The Glass House, architect Philip Johnson’s semi-transparent former home, has a way of disappearing into the landscape of its surrounding 49 green acres in New Canaan, Connecticut. This month, though, it’s wearing a party hat: The Glass House is the latest target of Yayoi Kusama’s Pepsi red polka dots, an installation series called “Dots Obsession” that’s marking what would be Johnson’s 110th birthday, and 10 years of the home being open to the public.
During her late-career resurgence, Kusama has been leaving her polka-dotted mark on everything and everyone from Airbnb beds to George Clooney. In late 2014, the team at the Glass House began dredging the property’s pond, a nearly year-long process whose completion curator Irene Shum decided merited a celebration. It’s a tricky space for an art intervention — the meadow covers over half of the property — but Kusama’s “Narcissus Garden” installation, first orchestrated 50 years ago at the 1966 Venice Biennale, immediately came to Shum’s mind. She reached out to Kusama’s studio in Japan directly, and “they were game,” Shum recalled.
Inside Yayoi Kusama’s Polka-Dot Glass House Takeover
Freshly made over, the pond was soon filled with 1,300 of Kusama’s floating, stainless steel orbs, a takeover of the lower half of the estate announced near the entrance with another Kusama trademark — a giant, reflective pumpkin. But the ever ambitious artist, who’s now 87, wasn’t finished; she asked Shum if she could show more recent work, too. Kusama was itching to try out her window installations, which started out as a commercial venture with Louis Vuitton at Selfridges in London, in a place that would lend itself more to a site-specific installation.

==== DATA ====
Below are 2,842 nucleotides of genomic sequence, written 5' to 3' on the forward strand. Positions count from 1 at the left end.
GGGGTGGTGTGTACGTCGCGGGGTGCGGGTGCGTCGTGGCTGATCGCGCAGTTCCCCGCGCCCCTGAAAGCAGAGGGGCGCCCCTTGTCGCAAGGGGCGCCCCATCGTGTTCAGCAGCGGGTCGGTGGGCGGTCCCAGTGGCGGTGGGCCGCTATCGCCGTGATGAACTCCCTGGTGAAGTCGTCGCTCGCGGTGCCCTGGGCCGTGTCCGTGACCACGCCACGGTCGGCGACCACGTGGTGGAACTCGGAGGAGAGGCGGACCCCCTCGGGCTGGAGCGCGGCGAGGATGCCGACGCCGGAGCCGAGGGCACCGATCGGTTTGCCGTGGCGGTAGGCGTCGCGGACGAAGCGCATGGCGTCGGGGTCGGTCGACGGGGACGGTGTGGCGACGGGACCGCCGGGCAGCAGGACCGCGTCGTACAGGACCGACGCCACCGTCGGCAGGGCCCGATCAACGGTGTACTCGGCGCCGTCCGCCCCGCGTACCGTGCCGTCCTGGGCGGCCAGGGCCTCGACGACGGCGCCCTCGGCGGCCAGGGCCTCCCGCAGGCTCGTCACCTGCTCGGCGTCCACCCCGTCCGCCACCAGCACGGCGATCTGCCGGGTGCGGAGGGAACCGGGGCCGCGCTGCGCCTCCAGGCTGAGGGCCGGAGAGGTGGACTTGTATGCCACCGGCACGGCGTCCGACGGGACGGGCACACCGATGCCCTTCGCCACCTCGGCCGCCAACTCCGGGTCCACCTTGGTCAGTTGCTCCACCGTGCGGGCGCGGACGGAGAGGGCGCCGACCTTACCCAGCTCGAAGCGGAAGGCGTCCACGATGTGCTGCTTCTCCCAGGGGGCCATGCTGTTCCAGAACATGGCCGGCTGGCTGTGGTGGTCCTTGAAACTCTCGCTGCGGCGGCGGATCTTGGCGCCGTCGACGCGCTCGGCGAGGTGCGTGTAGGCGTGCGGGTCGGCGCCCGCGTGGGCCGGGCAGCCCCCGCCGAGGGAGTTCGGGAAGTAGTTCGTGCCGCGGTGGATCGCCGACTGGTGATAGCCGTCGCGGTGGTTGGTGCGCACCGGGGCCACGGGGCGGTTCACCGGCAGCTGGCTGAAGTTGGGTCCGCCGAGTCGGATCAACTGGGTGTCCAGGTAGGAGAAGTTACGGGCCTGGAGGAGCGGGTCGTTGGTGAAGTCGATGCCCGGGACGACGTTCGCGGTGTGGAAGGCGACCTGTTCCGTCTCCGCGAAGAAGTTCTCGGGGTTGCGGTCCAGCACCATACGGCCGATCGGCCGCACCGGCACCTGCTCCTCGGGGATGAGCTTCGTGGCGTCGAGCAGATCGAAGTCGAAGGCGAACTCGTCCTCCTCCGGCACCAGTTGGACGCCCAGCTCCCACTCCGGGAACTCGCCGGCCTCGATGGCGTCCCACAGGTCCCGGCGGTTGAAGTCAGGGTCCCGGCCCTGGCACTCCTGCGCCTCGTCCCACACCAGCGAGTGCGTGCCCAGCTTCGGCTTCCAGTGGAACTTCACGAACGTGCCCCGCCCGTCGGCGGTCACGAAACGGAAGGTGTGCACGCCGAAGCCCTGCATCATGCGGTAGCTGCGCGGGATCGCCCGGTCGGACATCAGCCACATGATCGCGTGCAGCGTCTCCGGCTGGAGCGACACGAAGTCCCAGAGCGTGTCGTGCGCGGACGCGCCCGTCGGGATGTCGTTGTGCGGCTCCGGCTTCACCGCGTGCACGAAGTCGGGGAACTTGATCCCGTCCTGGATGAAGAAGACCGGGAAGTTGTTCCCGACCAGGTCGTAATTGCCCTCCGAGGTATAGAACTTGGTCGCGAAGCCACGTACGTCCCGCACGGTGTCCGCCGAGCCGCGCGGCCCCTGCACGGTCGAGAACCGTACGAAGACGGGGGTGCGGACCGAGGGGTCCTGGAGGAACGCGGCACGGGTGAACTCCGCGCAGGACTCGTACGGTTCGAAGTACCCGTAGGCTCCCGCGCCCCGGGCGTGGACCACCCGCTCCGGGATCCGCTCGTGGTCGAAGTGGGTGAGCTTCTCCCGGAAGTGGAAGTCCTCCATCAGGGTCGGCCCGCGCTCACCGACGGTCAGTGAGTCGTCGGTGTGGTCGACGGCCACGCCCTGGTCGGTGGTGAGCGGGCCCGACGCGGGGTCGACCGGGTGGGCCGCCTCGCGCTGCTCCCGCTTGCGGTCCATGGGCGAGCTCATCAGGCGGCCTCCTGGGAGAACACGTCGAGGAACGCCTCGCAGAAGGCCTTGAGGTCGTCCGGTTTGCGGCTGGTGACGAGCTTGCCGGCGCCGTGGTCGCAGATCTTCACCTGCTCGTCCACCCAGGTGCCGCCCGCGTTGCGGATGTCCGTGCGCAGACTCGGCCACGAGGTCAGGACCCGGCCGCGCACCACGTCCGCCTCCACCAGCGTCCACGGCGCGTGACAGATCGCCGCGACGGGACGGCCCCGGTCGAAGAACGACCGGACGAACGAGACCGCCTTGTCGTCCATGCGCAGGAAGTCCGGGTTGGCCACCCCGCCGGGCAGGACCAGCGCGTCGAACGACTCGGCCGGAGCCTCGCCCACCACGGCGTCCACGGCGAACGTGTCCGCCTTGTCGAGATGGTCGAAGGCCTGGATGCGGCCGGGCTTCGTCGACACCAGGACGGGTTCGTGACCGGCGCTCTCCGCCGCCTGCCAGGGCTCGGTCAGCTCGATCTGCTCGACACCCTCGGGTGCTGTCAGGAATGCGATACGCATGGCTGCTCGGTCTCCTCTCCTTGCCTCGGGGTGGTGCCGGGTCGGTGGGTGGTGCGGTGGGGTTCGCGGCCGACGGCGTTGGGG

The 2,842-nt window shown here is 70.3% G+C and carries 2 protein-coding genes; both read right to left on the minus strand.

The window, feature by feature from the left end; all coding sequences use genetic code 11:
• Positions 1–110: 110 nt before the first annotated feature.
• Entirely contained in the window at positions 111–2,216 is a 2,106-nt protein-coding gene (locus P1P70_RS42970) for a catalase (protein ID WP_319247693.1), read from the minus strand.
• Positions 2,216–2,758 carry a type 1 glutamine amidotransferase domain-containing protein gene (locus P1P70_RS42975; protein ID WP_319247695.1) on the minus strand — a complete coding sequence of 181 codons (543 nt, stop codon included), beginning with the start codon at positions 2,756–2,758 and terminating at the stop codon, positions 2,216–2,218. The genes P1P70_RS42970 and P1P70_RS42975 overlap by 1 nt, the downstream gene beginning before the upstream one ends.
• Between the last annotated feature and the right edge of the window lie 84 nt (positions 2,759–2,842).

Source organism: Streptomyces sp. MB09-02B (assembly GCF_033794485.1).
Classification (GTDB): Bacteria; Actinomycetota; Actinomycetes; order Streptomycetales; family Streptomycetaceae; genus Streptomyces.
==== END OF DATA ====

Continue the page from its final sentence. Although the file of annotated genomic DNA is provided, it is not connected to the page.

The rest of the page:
What better place to test things out than a house made entirely of glass?
But old age doesn’t exactly lend itself to flying between Japan and Connecticut. From her home studio, Kusama finalized the dot pattern herself and sent teams out from both her studio and gallery to install them personally. Each dot is cut out from vinyl and, with very specific instructions, installed applied one by one using scaffolding. “They’re very, very particular about their polka dot placement,” Shum said with a laugh.
The attention to detail paid off. Because of the reflective nature of the Glass House, once inside, visitors can see up to five layers of dots at once — an effect that brings to mind Kusama’s endlessly Instagrammed infinity rooms, and one that would no doubt appeal to Johnson’s predilection for interventions in nature.
After all, the pond was of his own making: He had it constructed in 1957, the same year Kusama moved to America, and began making the art that Johnson collected himself, and would later donate to MoMA. And after Johnson and the Glass House celebrate their birthdays (“Dots Obsession” comes down on September 26), Kusama will be celebrating hers. In 2017, she will be creating no less than six infinity rooms in a career-capping exhibition that’ll travel the world until she turns 90.